Health Care

Obamacare advocates to Rubio: ‘Don’t take our healthcare’

Advocates of the Affordable Care Act protest a planned repeal of the health law on Tuesday outside the offices of U.S. Sen. Marco Rubio in Doral. Rubio, a Florida Republican and frequent critic of the health law commonly known as Obamacare, said he remains committed to repealing the ACA and replacing it with a different system.
Advocates of the Affordable Care Act protest a planned repeal of the health law on Tuesday outside the offices of U.S. Sen. Marco Rubio in Doral. Rubio, a Florida Republican and frequent critic of the health law commonly known as Obamacare, said he remains committed to repealing the ACA and replacing it with a different system. Miami Herald

Rehearsing her protest speech in the parking lot of a Doral office building on Tuesday, Karla de Anda looked down at her handwritten notes and thought back to her life before 2014 — the year the Affordable Care Act’s major coverage expansions took effect.

De Anda, 41, said she would sometimes go days feeling emotionally drained and physically ill from a mental health condition and gastrointestinal disorder she was diagnosed with in 2014. The episodes would pass, and de Anda said she was able to hide her pain and continue to work as a live-in nanny.

“It’s invisible. But it exists,” de Anda said of the pain.

According to the U.S. Department of Health and Human Services, an estimated 20 million Americans have gained health insurance under the Affordable Care Act’s coverage expansions.

Like nearly 1.5 million people in Florida, de Anda has an ACA plan that she bought on the insurance exchange at healthcare.gov — coverage that includes psychiatric counseling, prescription drugs and hospitalization if she ever needs it.

But now, worried that she might lose the coverage under President-elect Donald Trump, de Anda joined a protest outside the offices of U.S. Sen. Marco Rubio of Florida, a Republican and frequent critic of the health law commonly known as Obamacare.

De Anda and about two dozen people gathered on the sidewalk along busy Doral Boulevard carrying picket signs and chanting slogans like “healthcare is our right” to protest plans by Republican leaders in Congress and Trump to repeal the ACA.

And they had a message for Rubio: “What he needs to think about when he makes his decision is who he represents,” said Marcia Olivo, executive director of the nonprofit Miami Workers Center, which advocates for labor and social issues. “In Florida ... people will lose coverage without the Affordable Care Act.”

Matt Wolking, Rubio’s press secretary, issued a written statement emphasizing that the senator remains strongly opposed to the health law.

“Obamacare has led to skyrocketing premiums and patients losing access to their doctors, and it’s been such a failure that health insurance companies are demanding billions of taxpayer dollars to bail them out,” Wolking said. “Senator Rubio looks forward to repealing Obamacare and replacing it with a system that puts patients first and provides more choices and better care at lower costs.”

Senator Rubio looks forward to repealing ObamaCare and replacing it with a system that puts patients first and provides more choices and better care at lower costs.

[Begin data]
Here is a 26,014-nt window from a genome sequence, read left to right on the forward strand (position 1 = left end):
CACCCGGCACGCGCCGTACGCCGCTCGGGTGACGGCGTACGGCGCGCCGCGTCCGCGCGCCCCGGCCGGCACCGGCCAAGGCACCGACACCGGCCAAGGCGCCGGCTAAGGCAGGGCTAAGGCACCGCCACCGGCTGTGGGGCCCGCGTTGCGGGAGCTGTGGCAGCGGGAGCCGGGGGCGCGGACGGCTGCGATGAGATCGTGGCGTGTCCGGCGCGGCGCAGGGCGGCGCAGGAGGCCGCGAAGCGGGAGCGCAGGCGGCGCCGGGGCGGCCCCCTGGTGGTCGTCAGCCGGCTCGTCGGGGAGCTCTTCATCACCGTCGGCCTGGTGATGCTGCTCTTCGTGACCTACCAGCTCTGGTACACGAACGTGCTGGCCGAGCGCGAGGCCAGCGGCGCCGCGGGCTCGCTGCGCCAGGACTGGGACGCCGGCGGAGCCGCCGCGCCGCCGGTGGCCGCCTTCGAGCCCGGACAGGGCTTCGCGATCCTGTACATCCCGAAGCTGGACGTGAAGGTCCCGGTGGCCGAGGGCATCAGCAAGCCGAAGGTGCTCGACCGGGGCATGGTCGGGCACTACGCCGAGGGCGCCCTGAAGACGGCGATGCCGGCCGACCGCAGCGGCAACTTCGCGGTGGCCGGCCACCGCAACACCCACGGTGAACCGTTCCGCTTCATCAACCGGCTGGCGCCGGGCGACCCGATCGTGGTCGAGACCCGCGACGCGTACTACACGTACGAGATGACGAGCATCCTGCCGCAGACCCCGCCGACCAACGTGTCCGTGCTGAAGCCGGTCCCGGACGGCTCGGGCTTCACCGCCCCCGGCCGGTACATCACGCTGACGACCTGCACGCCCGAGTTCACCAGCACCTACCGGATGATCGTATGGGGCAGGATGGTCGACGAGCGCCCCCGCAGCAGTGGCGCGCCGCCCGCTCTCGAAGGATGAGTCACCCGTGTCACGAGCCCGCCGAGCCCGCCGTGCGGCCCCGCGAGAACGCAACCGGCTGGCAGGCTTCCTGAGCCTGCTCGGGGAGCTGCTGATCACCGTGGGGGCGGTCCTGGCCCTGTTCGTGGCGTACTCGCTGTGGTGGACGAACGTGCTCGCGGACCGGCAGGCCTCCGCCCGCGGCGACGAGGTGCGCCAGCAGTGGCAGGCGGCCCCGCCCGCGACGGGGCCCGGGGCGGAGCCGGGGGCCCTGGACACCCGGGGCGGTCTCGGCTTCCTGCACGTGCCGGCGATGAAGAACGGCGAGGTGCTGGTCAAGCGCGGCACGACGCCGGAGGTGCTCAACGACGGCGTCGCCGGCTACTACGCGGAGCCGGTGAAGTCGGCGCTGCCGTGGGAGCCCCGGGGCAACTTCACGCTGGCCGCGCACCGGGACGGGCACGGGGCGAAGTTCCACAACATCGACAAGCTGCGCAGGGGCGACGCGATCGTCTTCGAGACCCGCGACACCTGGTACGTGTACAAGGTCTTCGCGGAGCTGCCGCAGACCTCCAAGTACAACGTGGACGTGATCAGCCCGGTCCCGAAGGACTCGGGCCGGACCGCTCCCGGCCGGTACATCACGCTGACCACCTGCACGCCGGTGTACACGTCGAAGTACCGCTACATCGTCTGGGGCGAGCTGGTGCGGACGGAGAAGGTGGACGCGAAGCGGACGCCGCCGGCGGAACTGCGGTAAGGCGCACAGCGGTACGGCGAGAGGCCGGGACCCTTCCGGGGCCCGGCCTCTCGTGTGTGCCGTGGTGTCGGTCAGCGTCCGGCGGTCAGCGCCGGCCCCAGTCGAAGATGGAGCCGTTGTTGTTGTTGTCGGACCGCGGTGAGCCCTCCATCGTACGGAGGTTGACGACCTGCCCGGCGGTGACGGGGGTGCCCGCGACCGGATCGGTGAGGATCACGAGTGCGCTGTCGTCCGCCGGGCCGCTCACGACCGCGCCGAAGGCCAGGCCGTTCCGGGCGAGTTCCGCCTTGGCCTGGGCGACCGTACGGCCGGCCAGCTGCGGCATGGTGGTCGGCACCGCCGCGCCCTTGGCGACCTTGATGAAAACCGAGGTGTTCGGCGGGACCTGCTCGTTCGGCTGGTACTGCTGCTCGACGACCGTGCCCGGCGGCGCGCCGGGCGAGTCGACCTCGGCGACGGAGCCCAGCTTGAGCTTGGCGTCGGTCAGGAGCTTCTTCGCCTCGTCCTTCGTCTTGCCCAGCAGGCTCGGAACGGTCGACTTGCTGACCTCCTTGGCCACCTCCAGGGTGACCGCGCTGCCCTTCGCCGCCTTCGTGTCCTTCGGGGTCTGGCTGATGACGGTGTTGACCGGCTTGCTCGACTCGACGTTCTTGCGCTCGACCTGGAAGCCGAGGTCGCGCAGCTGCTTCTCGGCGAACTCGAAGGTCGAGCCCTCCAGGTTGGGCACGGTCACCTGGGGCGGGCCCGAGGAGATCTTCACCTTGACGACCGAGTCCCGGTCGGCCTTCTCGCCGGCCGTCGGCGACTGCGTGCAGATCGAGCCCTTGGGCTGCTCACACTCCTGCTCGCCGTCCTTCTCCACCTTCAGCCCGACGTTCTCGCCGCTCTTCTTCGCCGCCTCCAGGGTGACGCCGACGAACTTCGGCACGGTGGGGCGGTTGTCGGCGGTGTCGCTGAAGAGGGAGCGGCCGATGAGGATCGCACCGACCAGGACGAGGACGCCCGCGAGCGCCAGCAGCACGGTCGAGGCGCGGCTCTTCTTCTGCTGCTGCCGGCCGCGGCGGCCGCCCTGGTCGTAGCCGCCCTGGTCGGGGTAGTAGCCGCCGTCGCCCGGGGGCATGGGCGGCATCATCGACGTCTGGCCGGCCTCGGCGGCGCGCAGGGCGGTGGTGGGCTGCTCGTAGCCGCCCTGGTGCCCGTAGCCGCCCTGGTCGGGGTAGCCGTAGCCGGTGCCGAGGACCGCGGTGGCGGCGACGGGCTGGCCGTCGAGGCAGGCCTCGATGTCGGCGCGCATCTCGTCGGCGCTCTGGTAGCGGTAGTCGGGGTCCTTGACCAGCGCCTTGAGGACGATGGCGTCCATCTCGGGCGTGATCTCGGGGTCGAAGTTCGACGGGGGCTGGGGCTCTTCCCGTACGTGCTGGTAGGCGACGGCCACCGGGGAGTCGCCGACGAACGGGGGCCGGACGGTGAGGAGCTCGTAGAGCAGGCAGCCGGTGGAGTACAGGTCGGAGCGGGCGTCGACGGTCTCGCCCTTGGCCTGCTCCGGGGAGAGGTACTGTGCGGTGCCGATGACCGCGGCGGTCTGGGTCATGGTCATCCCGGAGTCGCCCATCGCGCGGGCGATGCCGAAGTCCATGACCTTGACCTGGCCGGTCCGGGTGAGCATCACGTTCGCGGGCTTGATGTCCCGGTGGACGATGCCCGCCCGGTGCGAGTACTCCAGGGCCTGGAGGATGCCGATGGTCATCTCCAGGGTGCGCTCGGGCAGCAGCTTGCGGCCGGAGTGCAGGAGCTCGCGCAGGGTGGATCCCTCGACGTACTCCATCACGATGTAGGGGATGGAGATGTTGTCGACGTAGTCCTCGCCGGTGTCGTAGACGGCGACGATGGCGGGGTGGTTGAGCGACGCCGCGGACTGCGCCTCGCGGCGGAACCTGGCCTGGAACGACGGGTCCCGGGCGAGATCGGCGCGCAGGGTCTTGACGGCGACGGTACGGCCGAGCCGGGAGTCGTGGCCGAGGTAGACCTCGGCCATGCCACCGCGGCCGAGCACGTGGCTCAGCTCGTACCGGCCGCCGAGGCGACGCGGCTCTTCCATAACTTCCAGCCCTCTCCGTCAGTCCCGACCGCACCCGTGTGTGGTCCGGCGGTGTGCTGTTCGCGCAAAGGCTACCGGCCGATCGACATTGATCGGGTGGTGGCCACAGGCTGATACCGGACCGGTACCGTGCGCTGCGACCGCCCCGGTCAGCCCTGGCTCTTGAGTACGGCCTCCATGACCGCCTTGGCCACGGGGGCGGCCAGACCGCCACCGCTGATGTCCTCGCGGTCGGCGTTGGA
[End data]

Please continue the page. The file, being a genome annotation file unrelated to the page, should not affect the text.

Matt Wolking, press secretary for U.S. Sen. Marco Rubio

For de Anda, a naturalized U.S. citizen who immigrated from Guadalajara, Mexico, in 2000, Obamacare is working, she said. She got coverage for the first time in her life in 2014, and pays about $3,000 a year in premiums and out-of-pocket costs. She also receives the most generous financial aid available.

“I can talk to my doctor whenever I need to,” she said. “I won’t feel unprotected if I have a crisis. I won’t be left without medication. Not being able to afford medication is like a death sentence.”

De Anda’s experience reflects the findings of a study released Wednesday by The Commonwealth Fund, a nonprofit that advocates for coverage expansion, which reported that the ACA has dramatically reduced the uninsured rate among children and adults across the country.

In 2013, the year before the ACA’s major coverage expansions, 17 percent of Americans younger than 65, or about 45 million people, were uninsured, according to the Commonwealth Fund report, which relied on data from the U.S. Census Bureau and the Centers for Disease Control and Prevention.

By the end of 2015, the Commonwealth Fund study found, the uninsured rate had dropped to 11 percent in the same group.

In Florida, one of 19 states that has refused to expand Medicaid coverage to more adults as part of Obamacare, the rate of uninsured people younger than 65 fell from 24 percent in 2013 to 16 percent by the end of 2015, according to the report.

Not being able to afford medication is like a death sentence.

Karla de Anda of Miami, an Obamacare consumer

The Commonwealth Fund report also found that fewer Americans had skipped needed healthcare because of the cost, from about 16 percent of working-age adults in 2013 to about 13 percent by the end of 2015.

In Florida, the proportion of adults who went without care because of the cost fell from 21 percent in 2013 to 176 percent by the end of 2015, according to the report.

David Blumenthal, a physician and president of the Commonwealth Fund, said the report was designed to illustrate the impact that the ACA has on healthcare access and to give lawmakers a reference for future changes.

“It’s important to hold on to these gains and continue to make progress in ensuring people can get and afford the healthcare they need,” Blumenthal said at a teleconference to discuss the report. “Whatever policy changes are undertaken, they should continue to move in the direction of increased coverage, better access to care and improved affordability.”

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